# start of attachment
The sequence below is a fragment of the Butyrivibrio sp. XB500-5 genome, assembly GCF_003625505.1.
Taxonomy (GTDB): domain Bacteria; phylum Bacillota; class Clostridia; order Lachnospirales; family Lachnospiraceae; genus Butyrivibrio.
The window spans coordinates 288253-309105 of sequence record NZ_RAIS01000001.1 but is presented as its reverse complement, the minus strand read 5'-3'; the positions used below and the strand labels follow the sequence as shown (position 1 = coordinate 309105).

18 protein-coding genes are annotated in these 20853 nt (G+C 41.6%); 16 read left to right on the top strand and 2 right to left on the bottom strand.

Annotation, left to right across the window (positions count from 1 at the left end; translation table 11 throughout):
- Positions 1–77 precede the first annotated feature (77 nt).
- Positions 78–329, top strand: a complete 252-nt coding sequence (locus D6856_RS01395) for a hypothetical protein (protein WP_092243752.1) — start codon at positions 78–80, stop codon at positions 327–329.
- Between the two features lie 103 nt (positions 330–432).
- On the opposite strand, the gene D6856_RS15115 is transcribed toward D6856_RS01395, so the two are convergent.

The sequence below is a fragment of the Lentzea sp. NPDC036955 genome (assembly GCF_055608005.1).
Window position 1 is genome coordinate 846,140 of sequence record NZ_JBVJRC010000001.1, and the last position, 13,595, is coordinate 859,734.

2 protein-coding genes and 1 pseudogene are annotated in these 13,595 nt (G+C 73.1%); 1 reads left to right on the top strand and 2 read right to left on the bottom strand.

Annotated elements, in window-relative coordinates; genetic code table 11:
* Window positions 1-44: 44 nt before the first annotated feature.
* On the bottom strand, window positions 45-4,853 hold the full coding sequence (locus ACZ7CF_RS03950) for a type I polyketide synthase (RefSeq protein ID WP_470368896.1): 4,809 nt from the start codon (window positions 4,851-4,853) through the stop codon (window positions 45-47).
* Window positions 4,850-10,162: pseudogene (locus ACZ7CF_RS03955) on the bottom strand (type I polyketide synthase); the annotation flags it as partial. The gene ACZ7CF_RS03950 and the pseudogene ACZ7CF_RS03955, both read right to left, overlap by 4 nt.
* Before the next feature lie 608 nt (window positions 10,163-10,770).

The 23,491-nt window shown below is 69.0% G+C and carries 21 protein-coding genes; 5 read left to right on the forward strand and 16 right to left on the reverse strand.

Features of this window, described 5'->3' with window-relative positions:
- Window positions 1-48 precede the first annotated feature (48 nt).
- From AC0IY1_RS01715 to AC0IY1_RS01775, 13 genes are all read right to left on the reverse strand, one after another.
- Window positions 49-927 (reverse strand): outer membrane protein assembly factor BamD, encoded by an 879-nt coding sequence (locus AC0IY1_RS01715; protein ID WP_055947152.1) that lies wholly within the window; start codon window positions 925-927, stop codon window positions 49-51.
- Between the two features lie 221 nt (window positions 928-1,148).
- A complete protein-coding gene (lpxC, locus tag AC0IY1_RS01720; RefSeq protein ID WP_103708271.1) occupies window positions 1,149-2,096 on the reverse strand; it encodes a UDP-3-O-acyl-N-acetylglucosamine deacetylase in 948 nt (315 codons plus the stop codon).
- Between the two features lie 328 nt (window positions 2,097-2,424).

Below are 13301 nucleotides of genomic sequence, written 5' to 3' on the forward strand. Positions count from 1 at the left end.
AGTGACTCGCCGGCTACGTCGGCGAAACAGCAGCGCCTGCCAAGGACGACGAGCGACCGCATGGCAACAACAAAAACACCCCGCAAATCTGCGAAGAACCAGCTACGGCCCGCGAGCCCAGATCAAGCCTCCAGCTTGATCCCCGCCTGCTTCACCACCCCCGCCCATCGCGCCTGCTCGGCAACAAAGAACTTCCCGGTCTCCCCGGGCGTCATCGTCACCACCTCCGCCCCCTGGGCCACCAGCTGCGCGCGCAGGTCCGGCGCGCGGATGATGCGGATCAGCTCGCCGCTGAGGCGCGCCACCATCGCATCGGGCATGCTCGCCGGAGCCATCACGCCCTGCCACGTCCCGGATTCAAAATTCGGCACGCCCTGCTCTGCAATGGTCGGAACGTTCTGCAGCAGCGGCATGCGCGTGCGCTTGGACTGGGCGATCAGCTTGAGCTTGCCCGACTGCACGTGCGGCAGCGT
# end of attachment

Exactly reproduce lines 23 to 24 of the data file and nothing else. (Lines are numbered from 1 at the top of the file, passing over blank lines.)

- Between the two features lie 221 nt (window positions 928-1,148).
- A complete protein-coding gene (lpxC, locus tag AC0IY1_RS01720; RefSeq protein ID WP_103708271.1) occupies window positions 1,149-2,096 on the reverse strand; it encodes a UDP-3-O-acyl-N-acetylglucosamine deacetylase in 948 nt (315 codons plus the stop codon).